Drug giant Takeda on Tuesday said it would buy Irish pharmaceuticals firm Shire in a deal worth $62.5 billion, the biggest foreign takeover ever by a Japanese firm.
The deal, which will create one of the world's top 10 drug companies, caps a lengthy courtship by Takeda of its larger rival as it seeks to expand overseas.
Shire last month said its board would recommend the £46 billion bid "subject to satisfactory resolution of the other terms of the possible offer".
And on Tuesday, Takeda announced the boards of the two companies "have reached agreement on the terms of a recommended offer pursuant to which" the Japanese firm will buy Shire.
The announcement follows a string of lower offers rejected by Shire over the past month.
Analysts have said the buyout would be a smart move by Takeda as it looks to diversify, and could pay off in the long-term, but it has also raised concerns that the Japanese firm could be overextending itself financially.
In a separate statement, it said it would fund the deal with a bridge loan facility of nearly $31 billion.
The buyout is the latest in a flurry of merger and acquisition activity in the pharmaceutical industry as traditional players see profits eroded by competition from generic medicines.
Japanese firms in particular are facing pressure domestically as the government tries to cut prices of many branded drugs and increase the focus on cheaper generics to curb health spending as the population ages rapidly.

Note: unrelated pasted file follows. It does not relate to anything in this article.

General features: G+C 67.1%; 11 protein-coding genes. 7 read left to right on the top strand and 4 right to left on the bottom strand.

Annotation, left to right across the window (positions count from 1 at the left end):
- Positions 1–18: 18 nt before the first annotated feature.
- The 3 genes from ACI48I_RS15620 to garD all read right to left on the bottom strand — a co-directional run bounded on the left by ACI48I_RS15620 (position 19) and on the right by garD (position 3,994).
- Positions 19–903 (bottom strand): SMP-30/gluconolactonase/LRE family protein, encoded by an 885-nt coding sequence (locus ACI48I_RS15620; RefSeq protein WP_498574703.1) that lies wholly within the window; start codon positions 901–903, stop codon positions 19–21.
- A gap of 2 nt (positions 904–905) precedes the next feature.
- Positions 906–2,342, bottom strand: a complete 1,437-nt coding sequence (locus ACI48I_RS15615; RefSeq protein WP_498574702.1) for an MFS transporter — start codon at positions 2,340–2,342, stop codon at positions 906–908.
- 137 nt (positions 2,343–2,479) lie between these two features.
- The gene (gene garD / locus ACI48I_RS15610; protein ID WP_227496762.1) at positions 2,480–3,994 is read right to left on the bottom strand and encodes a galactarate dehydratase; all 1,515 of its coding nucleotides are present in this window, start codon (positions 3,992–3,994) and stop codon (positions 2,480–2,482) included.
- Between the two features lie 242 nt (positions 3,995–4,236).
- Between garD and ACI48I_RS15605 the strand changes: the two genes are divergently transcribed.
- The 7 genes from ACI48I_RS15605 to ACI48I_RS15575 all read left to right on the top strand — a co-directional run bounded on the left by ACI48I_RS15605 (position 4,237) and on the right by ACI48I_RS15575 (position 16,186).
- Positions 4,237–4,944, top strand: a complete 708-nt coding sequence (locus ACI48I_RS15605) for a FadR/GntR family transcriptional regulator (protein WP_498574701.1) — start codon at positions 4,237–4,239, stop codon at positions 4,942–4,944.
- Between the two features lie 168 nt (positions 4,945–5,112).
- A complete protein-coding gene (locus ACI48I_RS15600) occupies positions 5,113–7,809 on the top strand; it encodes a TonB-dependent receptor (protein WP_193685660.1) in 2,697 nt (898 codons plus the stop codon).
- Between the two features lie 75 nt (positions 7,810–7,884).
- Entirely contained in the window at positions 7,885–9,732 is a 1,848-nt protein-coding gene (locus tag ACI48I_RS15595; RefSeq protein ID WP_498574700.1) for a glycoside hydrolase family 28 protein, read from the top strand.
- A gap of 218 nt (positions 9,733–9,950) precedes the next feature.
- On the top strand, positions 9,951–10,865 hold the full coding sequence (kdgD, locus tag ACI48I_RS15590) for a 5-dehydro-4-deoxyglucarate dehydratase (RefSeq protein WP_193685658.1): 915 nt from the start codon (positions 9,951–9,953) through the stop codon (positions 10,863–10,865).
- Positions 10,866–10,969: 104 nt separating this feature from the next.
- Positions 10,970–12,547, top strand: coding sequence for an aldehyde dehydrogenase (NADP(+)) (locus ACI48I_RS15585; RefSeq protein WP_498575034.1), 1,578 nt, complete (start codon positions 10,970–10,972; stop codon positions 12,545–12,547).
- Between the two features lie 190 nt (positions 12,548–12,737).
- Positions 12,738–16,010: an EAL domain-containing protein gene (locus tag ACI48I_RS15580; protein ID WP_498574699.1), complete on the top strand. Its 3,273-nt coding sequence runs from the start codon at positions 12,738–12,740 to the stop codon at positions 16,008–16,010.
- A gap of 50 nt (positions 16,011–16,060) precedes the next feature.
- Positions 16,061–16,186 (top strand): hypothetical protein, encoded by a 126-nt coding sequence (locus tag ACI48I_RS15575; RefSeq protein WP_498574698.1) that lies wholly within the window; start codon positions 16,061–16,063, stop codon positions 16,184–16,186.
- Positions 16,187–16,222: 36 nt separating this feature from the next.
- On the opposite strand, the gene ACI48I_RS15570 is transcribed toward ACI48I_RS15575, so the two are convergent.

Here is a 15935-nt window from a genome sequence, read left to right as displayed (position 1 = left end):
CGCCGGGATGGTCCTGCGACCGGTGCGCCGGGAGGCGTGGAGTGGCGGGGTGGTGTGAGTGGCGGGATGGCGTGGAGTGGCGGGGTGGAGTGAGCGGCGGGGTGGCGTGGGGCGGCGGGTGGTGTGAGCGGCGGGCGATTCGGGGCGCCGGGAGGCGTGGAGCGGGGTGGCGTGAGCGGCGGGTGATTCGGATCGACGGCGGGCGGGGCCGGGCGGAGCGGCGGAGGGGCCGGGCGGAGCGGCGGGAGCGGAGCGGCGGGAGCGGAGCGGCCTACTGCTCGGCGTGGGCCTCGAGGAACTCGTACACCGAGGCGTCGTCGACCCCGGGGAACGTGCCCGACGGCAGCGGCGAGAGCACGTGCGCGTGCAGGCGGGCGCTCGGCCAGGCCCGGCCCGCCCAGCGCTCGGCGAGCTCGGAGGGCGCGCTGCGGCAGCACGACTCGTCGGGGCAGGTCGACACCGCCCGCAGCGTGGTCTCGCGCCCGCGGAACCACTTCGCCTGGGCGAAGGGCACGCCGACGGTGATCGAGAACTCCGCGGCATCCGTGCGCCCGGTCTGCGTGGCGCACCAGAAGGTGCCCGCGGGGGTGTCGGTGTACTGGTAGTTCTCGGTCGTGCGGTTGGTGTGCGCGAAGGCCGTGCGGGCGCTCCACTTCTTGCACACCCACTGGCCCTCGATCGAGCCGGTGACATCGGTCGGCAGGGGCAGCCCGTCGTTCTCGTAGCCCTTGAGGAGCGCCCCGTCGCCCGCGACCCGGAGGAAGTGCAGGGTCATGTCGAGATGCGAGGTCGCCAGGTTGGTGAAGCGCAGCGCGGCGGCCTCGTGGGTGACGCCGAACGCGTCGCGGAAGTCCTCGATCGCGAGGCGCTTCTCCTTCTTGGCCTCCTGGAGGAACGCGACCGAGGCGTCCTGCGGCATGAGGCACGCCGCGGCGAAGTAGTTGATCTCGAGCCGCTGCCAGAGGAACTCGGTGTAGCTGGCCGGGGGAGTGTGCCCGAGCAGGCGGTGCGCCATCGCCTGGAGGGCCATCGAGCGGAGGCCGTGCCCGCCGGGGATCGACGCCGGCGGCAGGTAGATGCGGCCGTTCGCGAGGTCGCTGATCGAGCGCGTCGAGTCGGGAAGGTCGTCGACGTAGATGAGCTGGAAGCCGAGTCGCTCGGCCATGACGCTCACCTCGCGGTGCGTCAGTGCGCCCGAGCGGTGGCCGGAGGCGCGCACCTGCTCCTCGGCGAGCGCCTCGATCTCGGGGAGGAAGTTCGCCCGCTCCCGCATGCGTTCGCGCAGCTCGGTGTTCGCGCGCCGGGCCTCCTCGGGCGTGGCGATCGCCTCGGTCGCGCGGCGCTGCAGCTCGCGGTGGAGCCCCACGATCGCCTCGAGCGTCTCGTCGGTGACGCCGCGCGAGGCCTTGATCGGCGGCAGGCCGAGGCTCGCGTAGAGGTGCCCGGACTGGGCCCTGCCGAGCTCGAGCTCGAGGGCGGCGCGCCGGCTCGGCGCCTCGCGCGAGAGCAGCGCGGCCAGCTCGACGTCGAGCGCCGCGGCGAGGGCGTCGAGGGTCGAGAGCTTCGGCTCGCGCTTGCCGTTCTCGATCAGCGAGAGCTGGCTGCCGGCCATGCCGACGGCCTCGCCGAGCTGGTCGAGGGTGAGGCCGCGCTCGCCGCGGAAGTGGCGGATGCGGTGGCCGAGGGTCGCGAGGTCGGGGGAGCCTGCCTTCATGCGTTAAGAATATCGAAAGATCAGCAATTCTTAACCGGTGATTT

Takeda, led by Frenchman Christophe Weber, has been actively looking overseas for acquisitions.
In 2011 it took over Swiss rival Nycomed for 9.6 billion euros ($13.6 billion at the time).
Analysts have described Shire as an attractive target for Takeda, with a portfolio of existing treatments in fields where the barriers to entry are high and profits large.
In particular, Shire will give Takeda access to research and development in fields the Japanese firm has long sought, including digestive systems, mental illness and rare diseases.
Takeda said on Tuesday that the buyout would create a global "biopharmaceutical leader" headquartered in Japan "with an attractive geographic footprint and the scale to drive future development".
The acquisition will "strengthen Takeda's core therapeutic areas, bringing together complementary positions in gastroenterology and neuroscience, and provide leading positions in rare diseases and plasma-derived therapies", Takeda added.
The deal is by far the largest acquisition of a foreign firm by a Japanese company, dwarfing SoftBank Group's 2016 acquisition of Britain's ARM Holdings in a $24.3 billion deal.
It falls well short however of breaking international records.
Shares in Takeda closed up 3.99 percent at 4,638 yen just before the announcement, which had been widely expected, while in London trade Shire was up 4.77 percent at £40.40.
The acquisition is expected to become effective in the first half of 2019, Takeda said.
Analyst Mike van Dulken, head of research at Accendo Markets, cautioned that there were still "many moving parts," with issues including uncertainty about whether shareholders and regulators would approve the deal.
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